Last weekend marked the 30th Anniversary of the murder of Vincent Chin. The week that lead up to it was filled with posts from across the blogosphere about Vincent and the legacy of how little Judge Kaufman valued the life of a Chinese American versus the lives of the two white men murdered who him. He said, “These weren’t the kind of men you send to jail.” And if he were alive today, I would ask him, “Was Vincent the kind man that deserved to be bludgeoned to death?”
Bao Phi’s opinion piece in the Star Tribune has been one of my favorite references when thinking about Vincent. Another favorite reference is Curtis Chin’s documentary, Vincent Who? Released several years before, Curtis’ film addresses the legacy of Vincent Chin and Judge Kaufman’s verdict.
(I think the opening of the trailer says it all.)
And of course, there is Christina Choy’s Who Killed Vincent Chin? It was the first film I saw about the case and (as far as I know) for a very long time the only film made about the case.
I was in high school in ’82, the year Vincent was murdered. Billy Idol and Duran Duran, I was dealing with my own issues at the time. But as much taunting and teasing as I got for the clothes I wore and the songs I listened to, race was rarely an issue. I grew up in racially, ethnically, religiously diverse Queens. It wasn’t until I meet Curtis several years after college in the ’90s that Vincent Chin became an “issue”.
But even after meeting Curtis and others since and learning more about Vincent Chin, I don’t know that I would have answered any differently if someone were to come up to me and ask me, if I’ve heard of Vincent Chin?
Judge Kaufman’s betrayal of justice ignited a national Asian American movement that positively changed the way I saw myself but Vincent Chin is not part of my daily psyche. I imagine, if approached, I would try to identify someone I might know personally before I would identify someone from modern history.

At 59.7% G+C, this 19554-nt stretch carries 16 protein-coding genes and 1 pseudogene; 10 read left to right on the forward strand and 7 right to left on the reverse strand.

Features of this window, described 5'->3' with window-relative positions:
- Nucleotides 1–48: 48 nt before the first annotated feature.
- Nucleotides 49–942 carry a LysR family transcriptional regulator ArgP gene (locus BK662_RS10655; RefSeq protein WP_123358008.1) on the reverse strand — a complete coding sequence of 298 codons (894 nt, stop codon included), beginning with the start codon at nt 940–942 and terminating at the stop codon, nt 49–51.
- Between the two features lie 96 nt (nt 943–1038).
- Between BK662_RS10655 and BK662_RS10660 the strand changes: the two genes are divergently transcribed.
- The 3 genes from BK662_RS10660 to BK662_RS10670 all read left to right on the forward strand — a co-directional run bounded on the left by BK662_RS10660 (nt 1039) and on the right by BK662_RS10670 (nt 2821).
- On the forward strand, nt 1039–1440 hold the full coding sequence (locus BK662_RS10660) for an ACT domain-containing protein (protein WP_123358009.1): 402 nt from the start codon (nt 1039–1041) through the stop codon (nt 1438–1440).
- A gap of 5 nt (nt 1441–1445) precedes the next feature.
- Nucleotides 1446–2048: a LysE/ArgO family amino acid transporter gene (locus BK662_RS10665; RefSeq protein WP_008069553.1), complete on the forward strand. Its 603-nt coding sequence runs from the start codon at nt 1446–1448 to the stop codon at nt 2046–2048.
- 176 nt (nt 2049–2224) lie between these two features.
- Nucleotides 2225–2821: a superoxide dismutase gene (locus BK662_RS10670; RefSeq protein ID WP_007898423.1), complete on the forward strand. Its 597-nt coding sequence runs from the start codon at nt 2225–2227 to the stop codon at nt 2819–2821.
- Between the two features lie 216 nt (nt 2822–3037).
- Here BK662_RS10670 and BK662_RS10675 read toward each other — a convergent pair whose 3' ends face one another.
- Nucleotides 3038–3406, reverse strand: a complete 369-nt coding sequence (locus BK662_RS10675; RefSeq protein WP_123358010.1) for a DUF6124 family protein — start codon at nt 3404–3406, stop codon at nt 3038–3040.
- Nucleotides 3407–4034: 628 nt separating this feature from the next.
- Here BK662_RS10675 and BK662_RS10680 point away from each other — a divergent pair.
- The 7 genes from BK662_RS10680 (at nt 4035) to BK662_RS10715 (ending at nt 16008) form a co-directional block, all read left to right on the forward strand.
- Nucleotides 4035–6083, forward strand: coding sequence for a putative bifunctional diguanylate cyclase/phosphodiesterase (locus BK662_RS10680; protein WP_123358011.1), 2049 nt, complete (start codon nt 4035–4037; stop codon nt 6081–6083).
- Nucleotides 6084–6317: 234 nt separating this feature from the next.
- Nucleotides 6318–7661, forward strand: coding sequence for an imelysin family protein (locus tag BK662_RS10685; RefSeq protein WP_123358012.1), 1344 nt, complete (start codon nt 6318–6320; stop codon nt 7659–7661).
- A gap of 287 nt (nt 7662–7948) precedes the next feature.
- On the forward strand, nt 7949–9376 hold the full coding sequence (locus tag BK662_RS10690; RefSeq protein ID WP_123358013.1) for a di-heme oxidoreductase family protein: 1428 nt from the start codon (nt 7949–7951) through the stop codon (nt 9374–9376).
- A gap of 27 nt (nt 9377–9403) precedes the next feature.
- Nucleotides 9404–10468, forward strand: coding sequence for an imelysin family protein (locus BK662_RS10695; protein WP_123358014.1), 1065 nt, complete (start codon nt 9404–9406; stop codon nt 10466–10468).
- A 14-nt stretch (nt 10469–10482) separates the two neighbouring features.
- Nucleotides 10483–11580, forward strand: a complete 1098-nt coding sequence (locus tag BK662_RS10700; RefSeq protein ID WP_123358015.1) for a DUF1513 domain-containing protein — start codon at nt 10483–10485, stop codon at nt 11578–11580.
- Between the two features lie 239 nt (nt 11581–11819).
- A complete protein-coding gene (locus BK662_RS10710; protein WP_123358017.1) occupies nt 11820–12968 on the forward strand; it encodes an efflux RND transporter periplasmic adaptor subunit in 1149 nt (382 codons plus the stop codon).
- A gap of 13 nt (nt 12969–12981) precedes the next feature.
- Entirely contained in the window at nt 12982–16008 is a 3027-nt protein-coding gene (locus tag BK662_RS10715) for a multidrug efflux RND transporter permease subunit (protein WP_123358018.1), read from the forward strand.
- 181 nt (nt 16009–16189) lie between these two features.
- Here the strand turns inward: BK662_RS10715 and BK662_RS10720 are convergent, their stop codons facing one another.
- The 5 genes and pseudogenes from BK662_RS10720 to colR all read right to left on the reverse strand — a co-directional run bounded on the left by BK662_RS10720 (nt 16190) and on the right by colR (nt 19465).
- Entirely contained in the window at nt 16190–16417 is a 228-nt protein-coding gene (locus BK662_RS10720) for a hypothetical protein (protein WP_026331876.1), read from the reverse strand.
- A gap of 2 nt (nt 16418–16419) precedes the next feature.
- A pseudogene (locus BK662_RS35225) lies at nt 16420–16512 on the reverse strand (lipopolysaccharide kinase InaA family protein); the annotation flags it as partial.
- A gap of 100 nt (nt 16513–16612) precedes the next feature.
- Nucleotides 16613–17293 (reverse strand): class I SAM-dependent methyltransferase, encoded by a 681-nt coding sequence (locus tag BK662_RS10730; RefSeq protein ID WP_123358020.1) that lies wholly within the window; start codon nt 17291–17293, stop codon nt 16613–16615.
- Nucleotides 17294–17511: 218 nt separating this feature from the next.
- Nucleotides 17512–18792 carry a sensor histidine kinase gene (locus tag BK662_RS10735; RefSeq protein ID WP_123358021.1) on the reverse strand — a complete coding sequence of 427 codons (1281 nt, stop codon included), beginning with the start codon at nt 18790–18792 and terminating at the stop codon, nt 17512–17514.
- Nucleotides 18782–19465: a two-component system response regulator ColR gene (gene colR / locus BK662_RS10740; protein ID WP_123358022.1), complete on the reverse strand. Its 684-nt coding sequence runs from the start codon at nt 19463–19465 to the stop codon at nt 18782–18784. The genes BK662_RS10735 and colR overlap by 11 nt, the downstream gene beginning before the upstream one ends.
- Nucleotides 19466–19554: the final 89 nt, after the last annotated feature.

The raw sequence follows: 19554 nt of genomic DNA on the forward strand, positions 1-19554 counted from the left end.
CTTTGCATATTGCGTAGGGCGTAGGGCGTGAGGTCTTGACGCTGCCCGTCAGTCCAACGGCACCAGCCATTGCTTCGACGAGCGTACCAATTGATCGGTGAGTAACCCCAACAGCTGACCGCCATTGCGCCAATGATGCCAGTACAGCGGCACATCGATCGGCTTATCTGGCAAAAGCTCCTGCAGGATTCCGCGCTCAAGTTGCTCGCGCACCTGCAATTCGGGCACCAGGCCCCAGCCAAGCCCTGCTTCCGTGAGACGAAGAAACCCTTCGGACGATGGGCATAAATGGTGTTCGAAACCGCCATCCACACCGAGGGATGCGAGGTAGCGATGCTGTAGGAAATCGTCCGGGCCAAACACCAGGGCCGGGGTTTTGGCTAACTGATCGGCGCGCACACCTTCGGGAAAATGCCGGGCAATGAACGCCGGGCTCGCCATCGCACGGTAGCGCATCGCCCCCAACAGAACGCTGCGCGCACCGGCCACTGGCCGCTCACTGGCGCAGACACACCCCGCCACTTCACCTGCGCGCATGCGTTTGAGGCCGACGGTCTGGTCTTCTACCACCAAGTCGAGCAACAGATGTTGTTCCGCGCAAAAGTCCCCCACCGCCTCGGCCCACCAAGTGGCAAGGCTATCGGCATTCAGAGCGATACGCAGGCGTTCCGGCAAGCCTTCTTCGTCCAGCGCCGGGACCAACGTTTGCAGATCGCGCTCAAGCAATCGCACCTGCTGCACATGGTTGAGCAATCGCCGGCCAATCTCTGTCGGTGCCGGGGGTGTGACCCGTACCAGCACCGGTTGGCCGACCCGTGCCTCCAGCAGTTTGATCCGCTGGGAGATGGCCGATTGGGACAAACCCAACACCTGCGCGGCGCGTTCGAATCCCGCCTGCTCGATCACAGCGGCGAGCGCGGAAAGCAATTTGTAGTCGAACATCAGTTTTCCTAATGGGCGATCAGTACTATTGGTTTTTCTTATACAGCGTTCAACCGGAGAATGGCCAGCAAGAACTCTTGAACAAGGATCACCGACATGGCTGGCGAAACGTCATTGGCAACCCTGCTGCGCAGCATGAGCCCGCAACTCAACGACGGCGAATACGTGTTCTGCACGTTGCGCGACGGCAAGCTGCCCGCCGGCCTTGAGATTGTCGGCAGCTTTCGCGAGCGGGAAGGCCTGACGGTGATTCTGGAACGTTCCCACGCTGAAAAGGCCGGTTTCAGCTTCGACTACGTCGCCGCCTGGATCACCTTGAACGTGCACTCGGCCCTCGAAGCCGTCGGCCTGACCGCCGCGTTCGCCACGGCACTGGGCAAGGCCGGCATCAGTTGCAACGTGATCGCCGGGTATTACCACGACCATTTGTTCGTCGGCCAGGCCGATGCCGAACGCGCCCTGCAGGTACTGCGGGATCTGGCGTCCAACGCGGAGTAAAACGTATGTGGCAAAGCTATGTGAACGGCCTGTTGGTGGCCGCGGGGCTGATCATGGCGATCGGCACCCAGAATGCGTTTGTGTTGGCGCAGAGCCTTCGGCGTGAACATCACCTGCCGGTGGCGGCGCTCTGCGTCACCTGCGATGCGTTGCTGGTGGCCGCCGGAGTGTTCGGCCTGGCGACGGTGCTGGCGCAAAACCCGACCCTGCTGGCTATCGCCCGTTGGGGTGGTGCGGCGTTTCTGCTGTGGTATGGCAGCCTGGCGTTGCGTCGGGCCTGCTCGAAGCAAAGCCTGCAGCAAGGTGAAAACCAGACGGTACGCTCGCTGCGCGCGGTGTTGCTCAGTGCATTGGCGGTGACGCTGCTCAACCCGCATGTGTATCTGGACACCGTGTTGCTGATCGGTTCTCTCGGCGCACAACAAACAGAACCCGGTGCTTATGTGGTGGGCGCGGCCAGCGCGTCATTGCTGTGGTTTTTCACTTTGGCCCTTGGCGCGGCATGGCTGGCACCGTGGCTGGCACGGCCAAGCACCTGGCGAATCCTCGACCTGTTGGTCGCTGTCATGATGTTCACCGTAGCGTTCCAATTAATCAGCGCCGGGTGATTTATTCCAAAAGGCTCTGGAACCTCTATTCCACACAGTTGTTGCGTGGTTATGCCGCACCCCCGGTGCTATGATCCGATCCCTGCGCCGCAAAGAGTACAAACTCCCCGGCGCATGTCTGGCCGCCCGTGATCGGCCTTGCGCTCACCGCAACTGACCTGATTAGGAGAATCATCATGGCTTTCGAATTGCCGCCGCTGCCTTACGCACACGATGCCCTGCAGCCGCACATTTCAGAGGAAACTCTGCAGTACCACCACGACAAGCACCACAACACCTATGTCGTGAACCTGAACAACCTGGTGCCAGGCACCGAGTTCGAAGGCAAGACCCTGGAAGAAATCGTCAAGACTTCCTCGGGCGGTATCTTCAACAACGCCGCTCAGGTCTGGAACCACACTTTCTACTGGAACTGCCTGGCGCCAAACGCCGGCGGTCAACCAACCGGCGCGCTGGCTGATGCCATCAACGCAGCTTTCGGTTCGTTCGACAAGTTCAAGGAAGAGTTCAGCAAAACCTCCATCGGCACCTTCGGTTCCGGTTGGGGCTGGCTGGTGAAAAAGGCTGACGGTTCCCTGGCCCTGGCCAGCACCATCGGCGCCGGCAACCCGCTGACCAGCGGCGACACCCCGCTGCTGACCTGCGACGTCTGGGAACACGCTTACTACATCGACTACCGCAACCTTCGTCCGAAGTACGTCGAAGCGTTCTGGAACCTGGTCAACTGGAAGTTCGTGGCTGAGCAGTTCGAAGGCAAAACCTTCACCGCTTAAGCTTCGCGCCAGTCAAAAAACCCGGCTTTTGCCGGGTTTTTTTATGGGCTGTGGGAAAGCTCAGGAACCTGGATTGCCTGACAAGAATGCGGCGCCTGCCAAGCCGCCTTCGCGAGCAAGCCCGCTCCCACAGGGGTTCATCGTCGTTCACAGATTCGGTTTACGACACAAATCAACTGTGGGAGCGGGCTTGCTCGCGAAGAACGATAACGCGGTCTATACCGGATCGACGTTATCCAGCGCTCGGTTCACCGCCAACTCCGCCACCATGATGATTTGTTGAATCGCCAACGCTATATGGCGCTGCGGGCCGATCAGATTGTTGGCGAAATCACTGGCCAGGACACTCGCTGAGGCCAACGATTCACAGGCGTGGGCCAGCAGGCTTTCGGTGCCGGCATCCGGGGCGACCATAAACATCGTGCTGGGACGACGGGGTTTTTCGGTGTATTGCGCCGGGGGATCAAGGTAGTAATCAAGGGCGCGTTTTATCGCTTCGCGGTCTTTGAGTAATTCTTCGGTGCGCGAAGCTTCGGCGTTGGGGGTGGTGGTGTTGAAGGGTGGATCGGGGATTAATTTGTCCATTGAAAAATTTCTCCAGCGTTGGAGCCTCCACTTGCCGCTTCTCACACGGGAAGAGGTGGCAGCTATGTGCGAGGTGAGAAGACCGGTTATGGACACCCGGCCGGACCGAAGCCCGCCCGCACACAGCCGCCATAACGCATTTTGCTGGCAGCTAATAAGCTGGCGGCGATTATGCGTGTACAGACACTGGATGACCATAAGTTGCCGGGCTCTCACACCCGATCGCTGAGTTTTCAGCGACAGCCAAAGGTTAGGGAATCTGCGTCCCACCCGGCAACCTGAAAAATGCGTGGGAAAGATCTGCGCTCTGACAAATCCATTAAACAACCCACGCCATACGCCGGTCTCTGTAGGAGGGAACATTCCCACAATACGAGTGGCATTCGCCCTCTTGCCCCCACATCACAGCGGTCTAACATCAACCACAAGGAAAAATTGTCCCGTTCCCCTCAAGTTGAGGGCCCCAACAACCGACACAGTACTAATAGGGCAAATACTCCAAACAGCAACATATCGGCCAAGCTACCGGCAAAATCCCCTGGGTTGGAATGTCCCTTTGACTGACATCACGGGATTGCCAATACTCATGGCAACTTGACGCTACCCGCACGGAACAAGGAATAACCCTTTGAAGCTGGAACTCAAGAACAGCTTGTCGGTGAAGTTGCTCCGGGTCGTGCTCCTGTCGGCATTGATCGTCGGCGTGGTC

As a father, it my duty to tell my children that there are people out there who will hate them simply because they “look” Chinese. But my children are young, so I am just as responsible for imparting to them the faith that overall people regardless of race or religion are good. Among my challenges in fatherhood is maintaining the balance between my children having a strong sense of what the “real world” is like with what the “real world” could be. I want them to believe in their neighbors, while at the same time cautious with how quickly they embrace them.
I didn’t know Danny Chen but his death has had a lingering effect on me. Danny Chen, 19 years old, enlisted in the US Army (despite the protests of his parents), allegedly committed suicide after enduring months of humiliation and torture at the hands of his Brothers in Arms.
It definitely has something to do with how young he looks in the picture that the news uses whenever they speak about him. I know he’s 18 or 19 in the photo but with a little more fat on his face, he could be the same age as my kids (maybe a little older but not much more). His growing up in Chinatown and his parents speaking the same dialect as mine only adds to the sadness I feel and the worry — the worry that my kids might be the next victims…
As disappointing as it is to have to teach my children that inevitably they will have to endure racist comments, I’m confident I can manage it. But how do I teach my children about betrayal? What makes the Danny Chen case so much more upsetting — and why it lingers — is his tormentors were people he was supposed to be able to rely on — his Brothers in Arms…
Have you ever been cheated on? Have you ever felt betrayed? How do you teach that? How do you teach your children to deal?
I dug around online but the closest I came to “professional” advice was this post at Scholastic.com. It details the stages of friendship but does not offer any advice on coping with betrayal or when “clubs” shift. The author does say the parent should be supportive of the child and if there are problems go to the child’s teacher but there is no instruction on talking to your child about betrayal before it happens.
That’s why I like Nikki’s song so much. In addition to being musically good on its own, its lyrics are offer good advice on coping with betrayal.
And while the chorus is
The one you love might be the one to let you down every time.
That ain’t right, no, that ain’t right.
So just be sure you can survive without no one by your side.
‘Cause in life, the strong survive.
I don’t interpret it to mean “prepare yourself for a life of loneliness and antisocial behavior.” I interpret it as a statement on resolve — Be resolute and confident in who you are. Be yourself. Cultivate yourself. And Live.
They hurt you, they sliced at the threads of your life but what’s tearing
you apart is holding on to being right.
Forgiving is hard, like breaking through prison bars but the healing
wont start til you let go of the scars.
Strong people forgive and get the pain out their system
Weak people relive and they keep playing the victim.
People always told us keep our enemies close, but I’d rather keep my
distance than be phoney to a foe.
Best wisdom to own is knowing when to let go, but that’s something u